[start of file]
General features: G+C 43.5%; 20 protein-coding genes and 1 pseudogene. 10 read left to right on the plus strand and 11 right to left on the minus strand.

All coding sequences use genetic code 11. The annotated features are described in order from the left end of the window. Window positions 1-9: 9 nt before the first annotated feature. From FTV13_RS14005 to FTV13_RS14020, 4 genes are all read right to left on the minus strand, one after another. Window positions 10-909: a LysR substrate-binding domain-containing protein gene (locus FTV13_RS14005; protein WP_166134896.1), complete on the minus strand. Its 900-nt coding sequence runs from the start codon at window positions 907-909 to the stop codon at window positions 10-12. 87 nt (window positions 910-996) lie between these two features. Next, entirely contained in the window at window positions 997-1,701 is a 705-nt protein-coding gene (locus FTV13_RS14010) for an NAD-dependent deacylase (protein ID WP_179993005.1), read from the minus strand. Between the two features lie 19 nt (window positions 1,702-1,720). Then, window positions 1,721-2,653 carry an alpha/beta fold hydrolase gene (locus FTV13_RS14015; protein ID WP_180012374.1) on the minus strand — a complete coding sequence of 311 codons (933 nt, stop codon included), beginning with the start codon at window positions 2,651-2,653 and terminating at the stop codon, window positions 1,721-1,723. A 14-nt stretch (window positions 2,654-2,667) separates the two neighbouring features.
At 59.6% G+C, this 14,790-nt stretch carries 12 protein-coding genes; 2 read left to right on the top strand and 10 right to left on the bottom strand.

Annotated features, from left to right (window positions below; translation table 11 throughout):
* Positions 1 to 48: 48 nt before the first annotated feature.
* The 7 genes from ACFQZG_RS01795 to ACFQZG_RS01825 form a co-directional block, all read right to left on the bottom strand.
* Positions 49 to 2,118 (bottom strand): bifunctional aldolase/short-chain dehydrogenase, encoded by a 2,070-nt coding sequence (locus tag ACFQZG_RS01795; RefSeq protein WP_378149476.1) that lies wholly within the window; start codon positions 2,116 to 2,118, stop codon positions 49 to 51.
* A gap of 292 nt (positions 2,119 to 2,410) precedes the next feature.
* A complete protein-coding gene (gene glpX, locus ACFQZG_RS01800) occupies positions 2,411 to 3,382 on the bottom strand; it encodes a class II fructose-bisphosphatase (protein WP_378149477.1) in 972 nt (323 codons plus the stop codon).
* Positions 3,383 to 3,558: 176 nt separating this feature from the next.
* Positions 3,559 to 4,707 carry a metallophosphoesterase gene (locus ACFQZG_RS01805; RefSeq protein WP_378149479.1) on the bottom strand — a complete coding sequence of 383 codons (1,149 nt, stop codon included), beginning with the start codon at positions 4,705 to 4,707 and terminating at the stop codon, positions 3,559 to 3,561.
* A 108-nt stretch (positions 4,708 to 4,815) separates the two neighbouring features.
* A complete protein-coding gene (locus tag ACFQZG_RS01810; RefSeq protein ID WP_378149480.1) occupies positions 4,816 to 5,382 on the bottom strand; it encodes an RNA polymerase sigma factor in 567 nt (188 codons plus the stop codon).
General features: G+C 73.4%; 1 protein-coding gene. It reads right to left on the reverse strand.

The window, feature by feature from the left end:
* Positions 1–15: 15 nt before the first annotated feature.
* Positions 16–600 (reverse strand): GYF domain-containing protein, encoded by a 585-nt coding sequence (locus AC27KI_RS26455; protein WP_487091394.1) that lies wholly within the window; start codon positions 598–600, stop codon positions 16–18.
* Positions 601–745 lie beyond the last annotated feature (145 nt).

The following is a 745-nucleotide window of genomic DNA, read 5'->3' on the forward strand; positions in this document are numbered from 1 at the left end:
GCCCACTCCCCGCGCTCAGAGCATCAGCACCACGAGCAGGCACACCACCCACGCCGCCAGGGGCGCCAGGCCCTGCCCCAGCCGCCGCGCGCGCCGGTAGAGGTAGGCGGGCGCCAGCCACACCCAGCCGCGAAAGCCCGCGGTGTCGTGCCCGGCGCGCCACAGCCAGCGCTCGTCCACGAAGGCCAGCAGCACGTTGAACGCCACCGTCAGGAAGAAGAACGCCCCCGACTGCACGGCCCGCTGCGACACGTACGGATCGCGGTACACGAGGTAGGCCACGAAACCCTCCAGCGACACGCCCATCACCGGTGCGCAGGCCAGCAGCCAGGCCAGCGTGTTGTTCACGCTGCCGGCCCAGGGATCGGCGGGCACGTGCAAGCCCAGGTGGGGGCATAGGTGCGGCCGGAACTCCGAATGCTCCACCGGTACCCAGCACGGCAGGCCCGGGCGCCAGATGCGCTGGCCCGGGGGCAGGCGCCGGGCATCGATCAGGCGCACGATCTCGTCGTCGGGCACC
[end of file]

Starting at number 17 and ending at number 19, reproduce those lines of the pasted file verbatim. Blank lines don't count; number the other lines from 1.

* Positions 16–600 (reverse strand): GYF domain-containing protein, encoded by a 585-nt coding sequence (locus AC27KI_RS26455; protein WP_487091394.1) that lies wholly within the window; start codon positions 598–600, stop codon positions 16–18.
* Positions 601–745 lie beyond the last annotated feature (145 nt).

The following is a 745-nucleotide window of genomic DNA, read 5'->3' on the forward strand; positions in this document are numbered from 1 at the left end: